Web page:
“Cardiologists have the ability to hear complications in their patients’ speech, but it’s normally too late, as the patients usually need to be hospitalized by this point. Nevertheless, our voice has a lot of data waiting to be mined. By constantly monitoring people and making use of this data, this platform can be a life-changing solution,” he added.
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The Center is moving to a new location designed to enhance patient care
HOUSTON, Dec. 7, 2022 /PRNewswire/ -- The Texas Heart Institute® announced today that the Texas Heart Medical Group has changed its name to The Texas Heart Institute Center for Cardiovascular Care. Over the past 6 decades, The Texas Heart Institute® has been internationally recognized for delivering exceptional clinical care in a sophisticated, patient-centered atmosphere. Today, the physicians and surgeons of The Texas Heart Institute Center for Cardiovascular Care are fully integrated with The Institute providing world-class care in addition to the latest and most innovative treatments for heart and vascular disease.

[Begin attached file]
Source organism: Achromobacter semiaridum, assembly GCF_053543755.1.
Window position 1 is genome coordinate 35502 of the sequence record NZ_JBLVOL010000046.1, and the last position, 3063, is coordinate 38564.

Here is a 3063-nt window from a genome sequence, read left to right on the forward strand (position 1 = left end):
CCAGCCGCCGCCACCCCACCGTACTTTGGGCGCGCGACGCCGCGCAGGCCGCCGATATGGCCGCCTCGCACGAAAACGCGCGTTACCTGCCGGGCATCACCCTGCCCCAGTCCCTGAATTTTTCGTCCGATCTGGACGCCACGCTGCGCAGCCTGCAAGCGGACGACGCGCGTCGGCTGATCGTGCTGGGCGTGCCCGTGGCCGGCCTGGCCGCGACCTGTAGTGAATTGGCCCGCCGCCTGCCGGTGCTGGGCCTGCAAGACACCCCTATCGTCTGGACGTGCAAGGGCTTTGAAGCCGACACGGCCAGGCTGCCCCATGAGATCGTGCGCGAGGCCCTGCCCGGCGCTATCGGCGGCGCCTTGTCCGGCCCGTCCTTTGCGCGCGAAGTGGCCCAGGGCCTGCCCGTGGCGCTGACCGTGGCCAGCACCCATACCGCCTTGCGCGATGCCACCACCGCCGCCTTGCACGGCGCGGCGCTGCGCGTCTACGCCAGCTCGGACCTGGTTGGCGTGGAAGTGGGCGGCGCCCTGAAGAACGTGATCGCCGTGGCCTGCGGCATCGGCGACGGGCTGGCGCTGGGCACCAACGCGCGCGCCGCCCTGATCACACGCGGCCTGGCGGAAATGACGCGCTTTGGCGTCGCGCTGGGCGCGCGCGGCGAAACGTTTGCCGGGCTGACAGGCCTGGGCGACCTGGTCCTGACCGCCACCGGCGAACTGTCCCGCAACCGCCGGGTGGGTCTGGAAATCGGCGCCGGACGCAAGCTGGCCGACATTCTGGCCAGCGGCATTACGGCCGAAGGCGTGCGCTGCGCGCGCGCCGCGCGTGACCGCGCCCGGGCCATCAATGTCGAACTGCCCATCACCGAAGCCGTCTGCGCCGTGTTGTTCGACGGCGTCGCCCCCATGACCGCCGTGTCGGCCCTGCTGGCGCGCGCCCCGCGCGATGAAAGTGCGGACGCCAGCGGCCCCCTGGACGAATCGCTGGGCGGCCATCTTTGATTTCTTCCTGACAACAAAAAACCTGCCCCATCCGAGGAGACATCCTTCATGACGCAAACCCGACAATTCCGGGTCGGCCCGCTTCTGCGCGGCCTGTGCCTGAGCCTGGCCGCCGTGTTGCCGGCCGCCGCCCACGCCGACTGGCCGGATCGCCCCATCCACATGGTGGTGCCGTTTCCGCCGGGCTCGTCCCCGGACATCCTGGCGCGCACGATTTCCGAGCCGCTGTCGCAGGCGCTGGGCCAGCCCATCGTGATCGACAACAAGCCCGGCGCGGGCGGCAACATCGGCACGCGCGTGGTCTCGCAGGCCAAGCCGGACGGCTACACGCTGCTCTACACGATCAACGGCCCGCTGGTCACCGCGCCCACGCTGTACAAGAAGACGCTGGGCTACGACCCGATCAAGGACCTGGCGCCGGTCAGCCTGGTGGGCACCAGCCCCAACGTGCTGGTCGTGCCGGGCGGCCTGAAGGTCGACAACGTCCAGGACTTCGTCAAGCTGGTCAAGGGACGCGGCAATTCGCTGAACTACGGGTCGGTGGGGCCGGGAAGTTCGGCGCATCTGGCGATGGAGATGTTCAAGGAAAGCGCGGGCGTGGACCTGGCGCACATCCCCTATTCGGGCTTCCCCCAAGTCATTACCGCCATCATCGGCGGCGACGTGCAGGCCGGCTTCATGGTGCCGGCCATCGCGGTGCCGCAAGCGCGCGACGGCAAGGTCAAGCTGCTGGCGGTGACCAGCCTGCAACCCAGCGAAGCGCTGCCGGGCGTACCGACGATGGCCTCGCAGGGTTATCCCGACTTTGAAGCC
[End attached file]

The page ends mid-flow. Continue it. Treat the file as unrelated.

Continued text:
Aligned with the name change, the multidisciplinary cardiovascular center is moving to a newly renovated location on the 26th floor at 6624 Fannin Tower on December 7, 2022. The new office nearly doubles the existing clinic's footprint and is designed to enhance and personalize a patient-centric experience, while providing state-of-the-art technology.